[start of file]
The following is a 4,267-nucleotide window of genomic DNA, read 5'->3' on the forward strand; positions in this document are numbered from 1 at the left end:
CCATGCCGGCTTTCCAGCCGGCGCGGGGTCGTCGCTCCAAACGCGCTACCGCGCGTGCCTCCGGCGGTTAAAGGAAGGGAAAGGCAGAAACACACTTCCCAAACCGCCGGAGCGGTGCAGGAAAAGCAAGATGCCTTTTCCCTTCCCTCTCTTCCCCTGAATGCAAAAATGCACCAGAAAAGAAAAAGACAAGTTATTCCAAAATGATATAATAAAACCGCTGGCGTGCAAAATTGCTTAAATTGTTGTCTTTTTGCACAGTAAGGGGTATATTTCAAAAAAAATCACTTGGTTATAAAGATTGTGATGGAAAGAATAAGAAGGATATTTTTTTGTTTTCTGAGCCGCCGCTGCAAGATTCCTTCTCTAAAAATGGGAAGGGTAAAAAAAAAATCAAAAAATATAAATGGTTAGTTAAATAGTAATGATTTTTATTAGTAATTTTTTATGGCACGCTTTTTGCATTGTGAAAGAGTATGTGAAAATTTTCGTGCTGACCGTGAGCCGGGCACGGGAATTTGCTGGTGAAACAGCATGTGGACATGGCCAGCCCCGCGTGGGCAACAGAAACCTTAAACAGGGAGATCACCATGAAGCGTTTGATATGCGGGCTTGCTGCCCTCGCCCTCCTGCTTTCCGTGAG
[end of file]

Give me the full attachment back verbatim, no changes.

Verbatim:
The following is a 4,267-nucleotide window of genomic DNA, read 5'->3' on the forward strand; positions in this document are numbered from 1 at the left end:
CCATGCCGGCTTTCCAGCCGGCGCGGGGTCGTCGCTCCAAACGCGCTACCGCGCGTGCCTCCGGCGGTTAAAGGAAGGGAAAGGCAGAAACACACTTCCCAAACCGCCGGAGCGGTGCAGGAAAAGCAAGATGCCTTTTCCCTTCCCTCTCTTCCCCTGAATGCAAAAATGCACCAGAAAAGAAAAAGACAAGTTATTCCAAAATGATATAATAAAACCGCTGGCGTGCAAAATTGCTTAAATTGTTGTCTTTTTGCACAGTAAGGGGTATATTTCAAAAAAAATCACTTGGTTATAAAGATTGTGATGGAAAGAATAAGAAGGATATTTTTTTGTTTTCTGAGCCGCCGCTGCAAGATTCCTTCTCTAAAAATGGGAAGGGTAAAAAAAAAATCAAAAAATATAAATGGTTAGTTAAATAGTAATGATTTTTATTAGTAATTTTTTATGGCACGCTTTTTGCATTGTGAAAGAGTATGTGAAAATTTTCGTGCTGACCGTGAGCCGGGCACGGGAATTTGCTGGTGAAACAGCATGTGGACATGGCCAGCCCCGCGTGGGCAACAGAAACCTTAAACAGGGAGATCACCATGAAGCGTTTGATATGCGGGCTTGCTGCCCTCGCCCTCCTGCTTTCCGTGAG